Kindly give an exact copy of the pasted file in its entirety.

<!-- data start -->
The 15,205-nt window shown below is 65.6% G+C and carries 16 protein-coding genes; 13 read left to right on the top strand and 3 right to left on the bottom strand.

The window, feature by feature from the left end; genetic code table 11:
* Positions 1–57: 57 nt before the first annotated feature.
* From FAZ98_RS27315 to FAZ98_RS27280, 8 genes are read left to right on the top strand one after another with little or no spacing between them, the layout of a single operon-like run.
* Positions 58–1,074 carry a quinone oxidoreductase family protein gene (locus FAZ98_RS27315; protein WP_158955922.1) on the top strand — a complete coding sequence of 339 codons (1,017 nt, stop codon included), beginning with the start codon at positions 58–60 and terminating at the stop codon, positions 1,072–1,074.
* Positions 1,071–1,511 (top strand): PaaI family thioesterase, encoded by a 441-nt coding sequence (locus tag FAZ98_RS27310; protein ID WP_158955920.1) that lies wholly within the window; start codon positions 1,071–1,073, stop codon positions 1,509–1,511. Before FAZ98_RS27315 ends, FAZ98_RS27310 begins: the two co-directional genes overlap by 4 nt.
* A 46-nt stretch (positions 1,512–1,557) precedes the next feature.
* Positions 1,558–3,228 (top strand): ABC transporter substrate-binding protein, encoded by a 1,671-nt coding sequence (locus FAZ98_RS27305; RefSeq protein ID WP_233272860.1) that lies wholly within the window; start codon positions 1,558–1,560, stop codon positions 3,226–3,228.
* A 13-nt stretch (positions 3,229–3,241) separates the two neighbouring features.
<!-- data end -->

The 15,205-nt window shown below is 65.6% G+C and carries 16 protein-coding genes; 13 read left to right on the top strand and 3 right to left on the bottom strand.

The window, feature by feature from the left end; genetic code table 11:
* Positions 1–57: 57 nt before the first annotated feature.
* From FAZ98_RS27315 to FAZ98_RS27280, 8 genes are read left to right on the top strand one after another with little or no spacing between them, the layout of a single operon-like run.
* Positions 58–1,074 carry a quinone oxidoreductase family protein gene (locus FAZ98_RS27315; protein WP_158955922.1) on the top strand — a complete coding sequence of 339 codons (1,017 nt, stop codon included), beginning with the start codon at positions 58–60 and terminating at the stop codon, positions 1,072–1,074.
* Positions 1,071–1,511 (top strand): PaaI family thioesterase, encoded by a 441-nt coding sequence (locus tag FAZ98_RS27310; protein ID WP_158955920.1) that lies wholly within the window; start codon positions 1,071–1,073, stop codon positions 1,509–1,511. Before FAZ98_RS27315 ends, FAZ98_RS27310 begins: the two co-directional genes overlap by 4 nt.
* A 46-nt stretch (positions 1,512–1,557) precedes the next feature.
* Positions 1,558–3,228 (top strand): ABC transporter substrate-binding protein, encoded by a 1,671-nt coding sequence (locus FAZ98_RS27305; RefSeq protein ID WP_233272860.1) that lies wholly within the window; start codon positions 1,558–1,560, stop codon positions 3,226–3,228.
* A 13-nt stretch (positions 3,229–3,241) separates the two neighbouring features.